If you can make a simple lifestyle, change to reduce the risk of developing dementiaWill you do that?
Surveys show that more than half of people are very afraid of dementia or Alzheimer diagnosis, suggesting that there may be strong incentives to do so. In the UK, a dementia study conducted by the Alzheimer’s Society found that 62% of people think a diagnosis means “life is over”. Similarly, in the United States, survey showed a 31% increase in fear of dementia, and 66% of respondents were at least worried about caring for a loved one with dementia.
Improve brain health is a popular topic among Eatthis.com readers, so we sought the advice of a Harvard-trained nutritional biologist and psychiatrist who is an expert on how nutrition impacts nutrition. Brain. Uma NaidooMDis the director of nutritional and lifestyle psychiatry at Massachusetts General Hospital and the national and international best-selling author: This is your brain about food. She’s also a professional chef who believes that eating a whole plant-based diet is the best nutritional approach for brain health. “First, I like to seek out nutrients in the most delicious ways possible for healthy aging and to prevent neurocognitive decline,” says Dr. Naidoo.
Eatthis.com: Got it — whole foods first. But let’s just say we don’t eat our healthiest all the time. If you could choose one supplement to protect against dementia, what would it be?
Dr. Naidoo: I will optimize turmeric with a little black pepper or a folate supplement, along with Omega-3 fatty acids. (Omega-3s are found in fish oil supplements and fatty fish.) As folate deficiency can cause certain neurological conditions, improving folate status has beneficial effects on brain health. our set and cognitive age. Leafy green vegetables, such as spinach, Swiss chard, and dandelion greens are excellent sources of folate, also known as vitamin B9. While turmeric (curcumin) can be taken as a supplement, dry seasoning is easy to use and you only need a small amount, less than a teaspoon a day with a pinch of black pepper*. I find that when people get these nutrients through food, they tend to take them continuously rather than taking supplements.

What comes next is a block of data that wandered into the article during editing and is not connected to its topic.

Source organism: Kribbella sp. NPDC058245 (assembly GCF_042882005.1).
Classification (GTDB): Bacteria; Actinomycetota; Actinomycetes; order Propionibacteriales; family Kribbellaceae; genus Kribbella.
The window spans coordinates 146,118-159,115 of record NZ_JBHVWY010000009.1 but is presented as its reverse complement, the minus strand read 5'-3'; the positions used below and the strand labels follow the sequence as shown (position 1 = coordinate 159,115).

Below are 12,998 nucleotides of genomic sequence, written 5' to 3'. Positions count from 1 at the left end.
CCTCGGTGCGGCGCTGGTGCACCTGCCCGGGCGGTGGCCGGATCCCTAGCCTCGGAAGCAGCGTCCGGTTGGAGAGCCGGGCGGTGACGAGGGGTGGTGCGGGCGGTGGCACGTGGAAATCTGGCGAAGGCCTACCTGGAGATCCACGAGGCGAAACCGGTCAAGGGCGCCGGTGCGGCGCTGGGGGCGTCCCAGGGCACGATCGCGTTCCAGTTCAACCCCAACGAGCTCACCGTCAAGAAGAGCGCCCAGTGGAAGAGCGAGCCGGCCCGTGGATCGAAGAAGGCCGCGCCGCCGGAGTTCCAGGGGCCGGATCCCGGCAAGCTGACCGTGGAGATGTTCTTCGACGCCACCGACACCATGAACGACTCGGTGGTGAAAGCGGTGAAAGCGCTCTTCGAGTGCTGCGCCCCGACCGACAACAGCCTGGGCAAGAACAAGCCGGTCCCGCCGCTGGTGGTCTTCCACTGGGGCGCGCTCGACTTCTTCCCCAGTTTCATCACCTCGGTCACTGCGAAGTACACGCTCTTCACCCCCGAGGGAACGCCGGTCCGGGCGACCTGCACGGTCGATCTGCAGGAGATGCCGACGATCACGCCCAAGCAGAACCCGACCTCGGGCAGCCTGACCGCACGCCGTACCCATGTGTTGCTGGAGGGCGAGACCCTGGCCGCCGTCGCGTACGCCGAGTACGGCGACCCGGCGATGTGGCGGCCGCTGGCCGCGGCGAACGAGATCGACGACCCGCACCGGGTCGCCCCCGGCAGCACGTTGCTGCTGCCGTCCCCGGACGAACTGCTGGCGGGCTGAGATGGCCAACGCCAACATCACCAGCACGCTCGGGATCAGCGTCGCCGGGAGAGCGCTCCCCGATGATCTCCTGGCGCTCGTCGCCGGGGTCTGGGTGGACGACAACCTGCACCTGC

* (Learn showed that the better black piperine increased the bioavailability of curcumin’s antioxidant compounds by up to 2000%. To know more about curcumin, read Why you should eat turmeric right now.)
Eatthis.com: Are there any other dietary supplements that you would suggest readers consider and ask their doctors?
Dr. Naidoo: Yes, definitely – from a nutritional point of view when it comes to mental health, looking for sources of magnesium, vitamin Dand omega-3s are a great place to start.
Eatthis.com: Would you recommend those because we Americans tend to lack them?
Dr. Naidoo: Right. Those nutrients can be hard to come by in your daily diet, so they’re a “low fruit” to supplement. Omega-3 fatty acids especially helpful for brain and blood vessel health. They also reduce inflammation, which contributes to their neurocognitive benefits and neuroprotective properties.
While all of these supplements can help ensure you’re getting the nutrients that support brain health, as a nutritional psychologist, I believe starting with a healthy diet. Eat a varied and whole food approach to include these nutrients in your diet, because then you get the benefits of fiber, protein, and antioxidants as well. in whole foods. You can even get your omegas from plant food. For example, Brazil nuts are rich in omega-3s. While there is no recommended daily allowance for omega-3s, the National Institutes of Health recommends an adequate omega-3 intake for men of 1.6 grams per day and 1.1 grams per day for women.
In addition to considering these brain health supplements, avoid The worst eating habits for your brain, according to experts.
Jeff Csatari, a contributing writer for Eat This, Not That!, is responsible for editing Gal Zinc Media’s books and magazines and advising journalism students through the Zinczenko New Media Center at Moravian University. in Bethlehem, PA. Read more